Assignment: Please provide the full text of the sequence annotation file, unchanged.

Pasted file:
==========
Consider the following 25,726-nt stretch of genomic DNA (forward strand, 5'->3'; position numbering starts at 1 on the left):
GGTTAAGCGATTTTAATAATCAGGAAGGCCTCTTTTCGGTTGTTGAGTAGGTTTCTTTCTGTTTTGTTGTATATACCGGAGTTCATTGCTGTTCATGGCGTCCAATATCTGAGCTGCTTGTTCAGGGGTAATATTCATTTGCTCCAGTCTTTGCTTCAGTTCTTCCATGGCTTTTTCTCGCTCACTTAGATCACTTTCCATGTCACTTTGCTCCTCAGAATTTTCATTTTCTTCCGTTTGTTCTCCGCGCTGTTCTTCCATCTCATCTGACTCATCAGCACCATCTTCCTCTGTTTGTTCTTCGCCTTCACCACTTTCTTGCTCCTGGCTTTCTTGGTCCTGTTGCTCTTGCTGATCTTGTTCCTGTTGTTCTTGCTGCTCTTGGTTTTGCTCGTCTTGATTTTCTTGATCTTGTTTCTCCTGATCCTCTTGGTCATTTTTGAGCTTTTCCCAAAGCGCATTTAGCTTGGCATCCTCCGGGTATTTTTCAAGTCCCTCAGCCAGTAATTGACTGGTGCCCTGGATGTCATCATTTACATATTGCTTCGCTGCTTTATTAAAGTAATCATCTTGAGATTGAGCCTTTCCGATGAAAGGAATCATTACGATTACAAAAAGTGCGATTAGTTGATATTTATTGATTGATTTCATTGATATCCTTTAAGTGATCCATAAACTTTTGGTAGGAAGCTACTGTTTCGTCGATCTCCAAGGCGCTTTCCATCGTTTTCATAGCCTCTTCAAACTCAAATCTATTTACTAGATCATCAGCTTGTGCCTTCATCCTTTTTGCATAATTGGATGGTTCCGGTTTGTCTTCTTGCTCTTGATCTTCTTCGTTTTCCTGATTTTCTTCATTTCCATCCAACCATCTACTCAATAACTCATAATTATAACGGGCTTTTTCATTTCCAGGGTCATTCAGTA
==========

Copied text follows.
Consider the following 25,726-nt stretch of genomic DNA (forward strand, 5'->3'; position numbering starts at 1 on the left):
GGTTAAGCGATTTTAATAATCAGGAAGGCCTCTTTTCGGTTGTTGAGTAGGTTTCTTTCTGTTTTGTTGTATATACCGGAGTTCATTGCTGTTCATGGCGTCCAATATCTGAGCTGCTTGTTCAGGGGTAATATTCATTTGCTCCAGTCTTTGCTTCAGTTCTTCCATGGCTTTTTCTCGCTCACTTAGATCACTTTCCATGTCACTTTGCTCCTCAGAATTTTCATTTTCTTCCGTTTGTTCTCCGCGCTGTTCTTCCATCTCATCTGACTCATCAGCACCATCTTCCTCTGTTTGTTCTTCGCCTTCACCACTTTCTTGCTCCTGGCTTTCTTGGTCCTGTTGCTCTTGCTGATCTTGTTCCTGTTGTTCTTGCTGCTCTTGGTTTTGCTCGTCTTGATTTTCTTGATCTTGTTTCTCCTGATCCTCTTGGTCATTTTTGAGCTTTTCCCAAAGCGCATTTAGCTTGGCATCCTCCGGGTATTTTTCAAGTCCCTCAGCCAGTAATTGACTGGTGCCCTGGATGTCATCATTTACATATTGCTTCGCTGCTTTATTAAAGTAATCATCTTGAGATTGAGCCTTTCCGATGAAAGGAATCATTACGATTACAAAAAGTGCGATTAGTTGATATTTATTGATTGATTTCATTGATATCCTTTAAGTGATCCATAAACTTTTGGTAGGAAGCTACTGTTTCGTCGATCTCCAAGGCGCTTTCCATCGTTTTCATAGCCTCTTCAAACTCAAATCTATTTACTAGATCATCAGCTTGTGCCTTCATCCTTTTTGCATAATTGGATGGTTCCGGTTTGTCTTCTTGCTCTTGATCTTCTTCGTTTTCCTGATTTTCTTCATTTCCATCCAACCATCTACTCAATAACTCATAATTATAACGGGCTTTTTCATTTCCAGGGTCATTCAGTA